Tuesday, June 24, 2014

Feminist Doctor Who, Part 2: Jack Harkness

I’m a Whovian, which means that I’m a member of the Doctor Who fandom. Doctor Who, the smash BBC hit that was named the longest-running science fiction television show by Guinness World Records, was revived in 2005 after over a decade of hiatus. Throughout the classic show and modern revival, the Doctor travels in his TARDIS spaceship through time and space with companions, saving small cities as well as the entire universe from disaster. Many feminist Whovians have analyzed the Doctor and his companions’ representations of gender, race, and sexuality; in this series, I give some of my own interpretations.

Captain Jack Harness, portrayed by John Barrowman, is an immortal time traveler from the 51st century. He joins the Doctor early in the modern series, making sporadic appearances in Series 1, 3, and 4.

From the first episode he is featured, Jack is unabashedly queer, flirting with humans and aliens of any and all genders and sexualities. He even shares a kiss with both the Doctor and Rose in the Series 1 finale “The Parting of the Ways.” Considering the episode’s airdate of 2005, the inclusion of such a controversial scene was risky, particularly for a show whose future was uncertain in the first place.

Doctor Who writer Russell T. Davies is largely the pioneer behind Jack’s innovative representation of queerness. Davies has been praised for writing Jack’s sexual orientation into the series in such a casual way, as if it was not groundbreaking for a non-heterosexual character to be portrayed as a good guy or for two men to share an on-screen kiss. At one point in the show, the Doctor implies that pansexuality is characteristic of everyone from 51st century. Through this vision of the future as a queer utopia and his more throwaway attitude towards Jack’s sexuality, Davies normalizes non-heterosexuality and makes it unremarkable, rather than something that has to be celebrated or condemned.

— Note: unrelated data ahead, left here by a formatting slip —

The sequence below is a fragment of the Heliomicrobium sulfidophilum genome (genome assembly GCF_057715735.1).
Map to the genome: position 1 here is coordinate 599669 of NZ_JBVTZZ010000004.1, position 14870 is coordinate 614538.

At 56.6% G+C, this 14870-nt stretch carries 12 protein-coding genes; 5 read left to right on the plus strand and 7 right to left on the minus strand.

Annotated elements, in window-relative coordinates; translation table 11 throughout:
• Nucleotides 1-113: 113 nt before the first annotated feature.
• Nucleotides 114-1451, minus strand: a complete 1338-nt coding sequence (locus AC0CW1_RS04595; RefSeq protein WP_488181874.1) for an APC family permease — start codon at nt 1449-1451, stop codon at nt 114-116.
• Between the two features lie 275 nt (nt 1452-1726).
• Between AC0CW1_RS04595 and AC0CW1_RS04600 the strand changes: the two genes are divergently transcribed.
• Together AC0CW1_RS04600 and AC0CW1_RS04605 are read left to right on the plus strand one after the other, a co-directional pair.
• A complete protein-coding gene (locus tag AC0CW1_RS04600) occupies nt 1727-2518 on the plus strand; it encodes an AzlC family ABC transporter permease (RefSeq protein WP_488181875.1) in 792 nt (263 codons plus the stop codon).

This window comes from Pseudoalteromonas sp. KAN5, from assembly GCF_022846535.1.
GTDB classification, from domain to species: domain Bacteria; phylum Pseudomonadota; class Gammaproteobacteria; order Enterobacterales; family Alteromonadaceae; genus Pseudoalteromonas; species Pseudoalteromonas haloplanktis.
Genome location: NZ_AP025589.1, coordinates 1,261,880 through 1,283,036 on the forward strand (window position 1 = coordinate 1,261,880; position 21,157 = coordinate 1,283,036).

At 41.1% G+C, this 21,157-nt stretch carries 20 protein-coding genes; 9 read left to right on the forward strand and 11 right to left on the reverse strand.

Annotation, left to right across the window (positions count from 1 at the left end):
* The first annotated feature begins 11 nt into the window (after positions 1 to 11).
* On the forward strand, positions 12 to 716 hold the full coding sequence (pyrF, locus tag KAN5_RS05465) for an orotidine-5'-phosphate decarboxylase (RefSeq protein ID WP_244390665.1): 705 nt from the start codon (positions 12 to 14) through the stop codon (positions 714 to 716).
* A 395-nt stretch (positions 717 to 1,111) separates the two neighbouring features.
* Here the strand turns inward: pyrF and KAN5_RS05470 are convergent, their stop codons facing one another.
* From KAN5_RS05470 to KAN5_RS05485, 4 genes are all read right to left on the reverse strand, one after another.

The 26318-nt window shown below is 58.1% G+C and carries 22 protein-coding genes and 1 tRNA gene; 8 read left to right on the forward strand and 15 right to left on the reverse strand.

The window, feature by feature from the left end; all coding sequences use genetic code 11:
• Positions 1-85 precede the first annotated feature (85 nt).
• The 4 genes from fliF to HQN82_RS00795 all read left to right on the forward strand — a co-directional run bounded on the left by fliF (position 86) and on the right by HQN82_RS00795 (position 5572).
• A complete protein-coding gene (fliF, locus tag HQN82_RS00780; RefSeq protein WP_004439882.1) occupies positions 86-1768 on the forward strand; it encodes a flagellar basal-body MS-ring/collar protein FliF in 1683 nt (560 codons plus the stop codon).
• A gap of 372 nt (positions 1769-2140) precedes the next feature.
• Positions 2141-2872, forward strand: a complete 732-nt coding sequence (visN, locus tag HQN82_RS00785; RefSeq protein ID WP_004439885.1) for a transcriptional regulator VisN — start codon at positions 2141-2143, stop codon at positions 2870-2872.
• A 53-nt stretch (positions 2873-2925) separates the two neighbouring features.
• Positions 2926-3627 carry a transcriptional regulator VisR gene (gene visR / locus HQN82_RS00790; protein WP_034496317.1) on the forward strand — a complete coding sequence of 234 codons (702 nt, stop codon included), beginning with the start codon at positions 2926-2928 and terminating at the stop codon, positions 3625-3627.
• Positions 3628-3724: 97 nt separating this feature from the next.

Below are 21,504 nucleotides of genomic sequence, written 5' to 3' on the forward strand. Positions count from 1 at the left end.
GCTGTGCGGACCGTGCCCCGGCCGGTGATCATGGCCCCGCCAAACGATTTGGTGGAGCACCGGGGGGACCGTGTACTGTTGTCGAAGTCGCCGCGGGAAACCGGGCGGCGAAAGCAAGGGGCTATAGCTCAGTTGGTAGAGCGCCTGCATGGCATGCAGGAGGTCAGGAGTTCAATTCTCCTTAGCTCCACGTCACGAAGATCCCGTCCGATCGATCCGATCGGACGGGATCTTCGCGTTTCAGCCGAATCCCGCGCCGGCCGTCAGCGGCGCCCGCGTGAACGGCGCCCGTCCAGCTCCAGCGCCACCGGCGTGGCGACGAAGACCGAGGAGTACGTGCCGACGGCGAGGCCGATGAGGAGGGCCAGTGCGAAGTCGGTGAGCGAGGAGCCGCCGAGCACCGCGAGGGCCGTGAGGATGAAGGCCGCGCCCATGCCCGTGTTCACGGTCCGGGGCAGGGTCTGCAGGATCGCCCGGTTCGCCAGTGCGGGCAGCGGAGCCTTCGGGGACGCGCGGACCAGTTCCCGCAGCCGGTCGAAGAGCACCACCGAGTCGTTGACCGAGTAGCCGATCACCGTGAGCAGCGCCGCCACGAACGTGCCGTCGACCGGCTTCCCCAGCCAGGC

Certainly, Jack’s sexuality has garnered criticism, leading some fans to claim that Davies wrote Jack as part of a so-called gay agenda. Interestingly, other critics take the opposite tack, complaining that Jack, and Doctor Who in general, is not sufficiently gay. Davies is dismissive of all of these critics; in the book Triumph of a Time Lord, academic Matt Hills quotes him as saying that “to get hung up on it [Jack’s sexuality] is almost too sad for words.”

Despite – or perhaps because of – his sexuality, fans are extremely positive about Jack. Academics and Doctor Who aficionados like Matt Hills, Shoshana Magnet and Robert Smith?, and Tom Spilsbury have praised Jack for portraying a positive queer role model that counters homophobic prejudices in addition to challenging allies’ preconceived notions of what queerness is.

Jack is probably my favorite guy companion of the Doctor’s. His constant flirtations often provide comic relief, and I feel that the plots he’s involved in are extremely well-written and intelligently crafted. (I mean, Face of Boe? I did not see that coming. That was awesome.) I appreciate that nobody ever questions whether Jack is really pansexual (“are you sure you’re not just gay?” “wait, so are you gay or straight?”), and that nobody ever discriminates against him or treats him differently because of his sexuality. I also like that he’s shown as masculine, since it contests perceptions of queer men as effeminate.

I don’t think it’s possible to question the feminist merits of Captain Jack. Since he is a time traveler from three thousand years in the future, he allows viewers to imagine a world where sexuality is mundane and homophobia is nonexistent. His positive portrayal of queerness on a television show in the first decade of the 21st century, he had a practical impact on viewers’ perceptions of alternative sexualities. Basically, I think Jack is made of awesome, and I don’t understand people who feel otherwise.

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